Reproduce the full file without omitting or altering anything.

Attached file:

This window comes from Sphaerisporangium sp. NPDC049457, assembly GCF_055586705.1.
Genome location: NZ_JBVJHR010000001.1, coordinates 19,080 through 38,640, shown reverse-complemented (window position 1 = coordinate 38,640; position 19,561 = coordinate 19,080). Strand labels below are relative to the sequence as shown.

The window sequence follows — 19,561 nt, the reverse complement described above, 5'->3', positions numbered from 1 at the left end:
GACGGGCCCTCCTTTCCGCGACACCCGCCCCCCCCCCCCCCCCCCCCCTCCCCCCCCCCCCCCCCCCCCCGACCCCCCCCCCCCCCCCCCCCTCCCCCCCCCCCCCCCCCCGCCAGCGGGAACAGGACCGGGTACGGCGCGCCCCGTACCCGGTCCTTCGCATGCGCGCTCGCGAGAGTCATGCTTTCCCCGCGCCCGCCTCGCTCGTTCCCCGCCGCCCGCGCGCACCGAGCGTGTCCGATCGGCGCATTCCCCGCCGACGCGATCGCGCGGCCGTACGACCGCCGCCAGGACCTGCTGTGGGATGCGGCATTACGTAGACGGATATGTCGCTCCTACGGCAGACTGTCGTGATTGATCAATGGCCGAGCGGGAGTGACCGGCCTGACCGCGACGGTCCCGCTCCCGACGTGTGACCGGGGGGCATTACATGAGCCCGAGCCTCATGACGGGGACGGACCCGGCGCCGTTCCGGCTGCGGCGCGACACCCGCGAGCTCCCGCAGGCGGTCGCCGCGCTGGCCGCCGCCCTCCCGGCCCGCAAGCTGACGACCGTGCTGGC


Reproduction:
This window comes from Sphaerisporangium sp. NPDC049457, assembly GCF_055586705.1.
Genome location: NZ_JBVJHR010000001.1, coordinates 19,080 through 38,640, shown reverse-complemented (window position 1 = coordinate 38,640; position 19,561 = coordinate 19,080). Strand labels below are relative to the sequence as shown.

The window sequence follows — 19,561 nt, the reverse complement described above, 5'->3', positions numbered from 1 at the left end:
GACGGGCCCTCCTTTCCGCGACACCCGCCCCCCCCCCCCCCCCCCCCCTCCCCCCCCCCCCCCCCCCCCCGACCCCCCCCCCCCCCCCCCCCTCCCCCCCCCCCCCCCCCCGCCAGCGGGAACAGGACCGGGTACGGCGCGCCCCGTACCCGGTCCTTCGCATGCGCGCTCGCGAGAGTCATGCTTTCCCCGCGCCCGCCTCGCTCGTTCCCCGCCGCCCGCGCGCACCGAGCGTGTCCGATCGGCGCATTCCCCGCCGACGCGATCGCGCGGCCGTACGACCGCCGCCAGGACCTGCTGTGGGATGCGGCATTACGTAGACGGATATGTCGCTCCTACGGCAGACTGTCGTGATTGATCAATGGCCGAGCGGGAGTGACCGGCCTGACCGCGACGGTCCCGCTCCCGACGTGTGACCGGGGGGCATTACATGAGCCCGAGCCTCATGACGGGGACGGACCCGGCGCCGTTCCGGCTGCGGCGCGACACCCGCGAGCTCCCGCAGGCGGTCGCCGCGCTGGCCGCCGCCCTCCCGGCCCGCAAGCTGACGACCGTGCTGGC